Supporting knowledge exchange between Newcastle and Serbia

Desa and Mario are Medical Consultants now retired, having worked for Newcastle University and the NHS for 25 years in the field of clinical immunology. The married couple decided to establish a Fund to support a knowledge exchange between Newcastle and their home country of Serbia (formerly Yugoslavia). This is their story.

We began our careers in Yugoslavia, where there was a vibrant and bustling immunology community. We performed the first bone marrow transplant for a child with severe combined immunodeficiency to ever take place in Yugoslavia. And we were part of the prestigious Yugoslav Immunology Society, spearheaded by Professor Mirko Simic.

Sadly, we had to leave Yugoslavia due to the conflict that was taking place and relocated to Newcastle in 1992. A lot of our colleagues from the Society, now renowned immunologists throughout the world, did the same, which left a gap in knowledge and research in our home country.

The Fund is mainly aimed at people from Serbia to come and establish new contacts, gain knowledge and expertise, but there is also a great opportunity for people from Newcastle and North East hospitals to go to Serbia to organise workshops, to establish quality control procedures in diagnostic laboratories and to improve the quality of the work that’s being done over there.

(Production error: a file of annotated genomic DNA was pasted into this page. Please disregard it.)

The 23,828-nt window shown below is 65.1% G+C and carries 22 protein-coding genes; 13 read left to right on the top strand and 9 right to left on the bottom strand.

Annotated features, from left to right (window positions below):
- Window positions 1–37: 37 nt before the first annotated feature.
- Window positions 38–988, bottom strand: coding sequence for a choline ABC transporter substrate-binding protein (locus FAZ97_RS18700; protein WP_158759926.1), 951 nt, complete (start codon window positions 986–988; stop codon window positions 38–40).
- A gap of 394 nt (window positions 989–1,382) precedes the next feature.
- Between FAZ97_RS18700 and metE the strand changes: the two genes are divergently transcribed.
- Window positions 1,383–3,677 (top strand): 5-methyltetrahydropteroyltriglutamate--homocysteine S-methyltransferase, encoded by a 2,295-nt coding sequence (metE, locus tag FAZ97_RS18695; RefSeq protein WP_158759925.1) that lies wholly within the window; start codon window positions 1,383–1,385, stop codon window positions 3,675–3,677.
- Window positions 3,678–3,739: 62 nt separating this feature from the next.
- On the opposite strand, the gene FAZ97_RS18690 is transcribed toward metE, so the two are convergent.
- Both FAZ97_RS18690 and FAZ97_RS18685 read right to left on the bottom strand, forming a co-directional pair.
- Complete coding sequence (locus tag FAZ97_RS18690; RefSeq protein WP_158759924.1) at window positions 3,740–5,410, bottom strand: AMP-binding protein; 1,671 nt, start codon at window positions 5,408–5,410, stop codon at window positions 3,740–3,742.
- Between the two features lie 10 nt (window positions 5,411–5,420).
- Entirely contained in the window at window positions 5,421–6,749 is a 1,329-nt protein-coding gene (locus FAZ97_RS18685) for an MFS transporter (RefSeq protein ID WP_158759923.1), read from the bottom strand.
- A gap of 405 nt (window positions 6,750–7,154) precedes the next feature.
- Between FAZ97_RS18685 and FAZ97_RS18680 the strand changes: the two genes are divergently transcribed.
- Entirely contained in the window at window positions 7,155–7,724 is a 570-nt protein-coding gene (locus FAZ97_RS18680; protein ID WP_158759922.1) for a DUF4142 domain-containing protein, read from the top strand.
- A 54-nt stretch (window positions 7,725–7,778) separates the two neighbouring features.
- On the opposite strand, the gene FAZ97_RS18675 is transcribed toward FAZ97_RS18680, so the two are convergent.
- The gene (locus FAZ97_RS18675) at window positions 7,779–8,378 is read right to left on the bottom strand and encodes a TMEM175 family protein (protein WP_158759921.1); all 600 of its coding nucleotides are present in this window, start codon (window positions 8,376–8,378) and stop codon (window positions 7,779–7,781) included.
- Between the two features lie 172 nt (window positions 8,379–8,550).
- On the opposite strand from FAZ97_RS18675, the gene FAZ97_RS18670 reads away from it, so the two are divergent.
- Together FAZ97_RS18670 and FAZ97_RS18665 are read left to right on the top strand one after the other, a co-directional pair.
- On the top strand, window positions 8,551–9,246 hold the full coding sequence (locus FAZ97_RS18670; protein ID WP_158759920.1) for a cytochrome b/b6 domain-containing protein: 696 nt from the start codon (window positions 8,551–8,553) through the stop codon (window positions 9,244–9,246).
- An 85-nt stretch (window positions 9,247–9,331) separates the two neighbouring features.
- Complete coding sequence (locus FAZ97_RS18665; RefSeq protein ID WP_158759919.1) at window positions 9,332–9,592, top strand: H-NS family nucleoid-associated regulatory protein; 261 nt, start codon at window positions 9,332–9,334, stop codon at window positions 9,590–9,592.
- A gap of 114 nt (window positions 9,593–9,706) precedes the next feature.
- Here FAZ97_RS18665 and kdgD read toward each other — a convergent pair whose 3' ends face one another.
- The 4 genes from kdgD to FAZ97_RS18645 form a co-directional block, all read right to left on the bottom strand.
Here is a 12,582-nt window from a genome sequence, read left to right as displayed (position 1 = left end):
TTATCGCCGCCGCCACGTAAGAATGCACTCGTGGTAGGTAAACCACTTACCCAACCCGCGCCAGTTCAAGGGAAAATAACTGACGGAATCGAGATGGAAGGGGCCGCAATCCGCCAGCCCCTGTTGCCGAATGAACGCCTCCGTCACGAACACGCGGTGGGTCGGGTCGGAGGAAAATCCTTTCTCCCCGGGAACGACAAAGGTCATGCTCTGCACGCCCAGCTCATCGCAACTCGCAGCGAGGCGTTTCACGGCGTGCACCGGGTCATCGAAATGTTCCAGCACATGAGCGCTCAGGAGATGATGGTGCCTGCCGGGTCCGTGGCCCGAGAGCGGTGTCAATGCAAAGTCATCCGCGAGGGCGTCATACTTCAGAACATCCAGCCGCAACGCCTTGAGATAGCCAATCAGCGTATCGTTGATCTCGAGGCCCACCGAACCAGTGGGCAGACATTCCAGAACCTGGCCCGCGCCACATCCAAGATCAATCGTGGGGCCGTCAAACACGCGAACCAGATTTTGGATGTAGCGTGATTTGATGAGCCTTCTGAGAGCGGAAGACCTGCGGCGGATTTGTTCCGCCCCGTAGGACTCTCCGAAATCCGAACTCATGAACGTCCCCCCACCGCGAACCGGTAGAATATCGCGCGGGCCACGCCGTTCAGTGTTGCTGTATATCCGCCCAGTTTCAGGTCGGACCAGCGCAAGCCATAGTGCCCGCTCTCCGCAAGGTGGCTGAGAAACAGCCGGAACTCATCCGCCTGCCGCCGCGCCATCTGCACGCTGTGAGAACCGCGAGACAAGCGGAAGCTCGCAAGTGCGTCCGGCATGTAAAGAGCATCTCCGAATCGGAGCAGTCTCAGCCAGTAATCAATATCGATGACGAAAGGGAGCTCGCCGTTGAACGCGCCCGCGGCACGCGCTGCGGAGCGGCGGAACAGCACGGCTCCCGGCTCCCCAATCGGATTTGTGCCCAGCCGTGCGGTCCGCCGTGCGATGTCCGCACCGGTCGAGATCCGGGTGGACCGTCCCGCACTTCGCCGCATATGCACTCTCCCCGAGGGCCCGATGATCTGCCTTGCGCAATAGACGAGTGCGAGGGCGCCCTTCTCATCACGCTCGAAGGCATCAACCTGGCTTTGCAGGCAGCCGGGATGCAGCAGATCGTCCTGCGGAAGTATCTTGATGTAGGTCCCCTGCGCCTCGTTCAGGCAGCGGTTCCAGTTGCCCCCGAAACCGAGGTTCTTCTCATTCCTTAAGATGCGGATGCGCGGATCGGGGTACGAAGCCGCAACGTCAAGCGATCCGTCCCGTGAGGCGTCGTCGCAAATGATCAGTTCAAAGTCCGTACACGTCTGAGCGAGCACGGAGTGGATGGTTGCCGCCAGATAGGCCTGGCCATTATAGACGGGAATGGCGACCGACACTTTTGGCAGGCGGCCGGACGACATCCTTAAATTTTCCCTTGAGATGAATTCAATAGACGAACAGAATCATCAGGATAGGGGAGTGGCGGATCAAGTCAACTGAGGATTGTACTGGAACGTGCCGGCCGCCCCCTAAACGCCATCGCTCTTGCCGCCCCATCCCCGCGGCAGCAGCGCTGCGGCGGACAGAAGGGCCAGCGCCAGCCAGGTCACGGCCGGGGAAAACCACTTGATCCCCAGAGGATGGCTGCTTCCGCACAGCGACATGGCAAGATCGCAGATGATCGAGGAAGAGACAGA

Medical student

There's nothing more worthwhile investing in as knowledge. By supporting research at Newcastle, we're planting a seed that will continue to grow...it's an investment for our future.

Desa Lilic and Mario Abinum

Working in Newcastle, we’ve had to opportunity to combine clinical work and research. It’s so important to integrate these two ways of working, to join up the lab work and the practical relationship with patients. The world is now waking up to this way of working but Newcastle is already a step ahead. That’s what we like about Newcastle: it’s not catching up, it’s leading the way.

With these rare disorders, you’ll have a single child come in with something that’s unknown and you work on it from a medical point of view, but the importance of the research is to discover what’s wrong and how to fix it. By knowing that, you can treat the patient most effectively and cure diseases.

Over the past 20 years, the depth of knowledge gained by studying rare diseases, particularly in the field of immunology, has been extraordinary. The importance of rare diseases is fully appreciated by Newcastle University as was recently highlighted by the establishment of NuCoRE for Rare Diseases lead by Professor David Jones.

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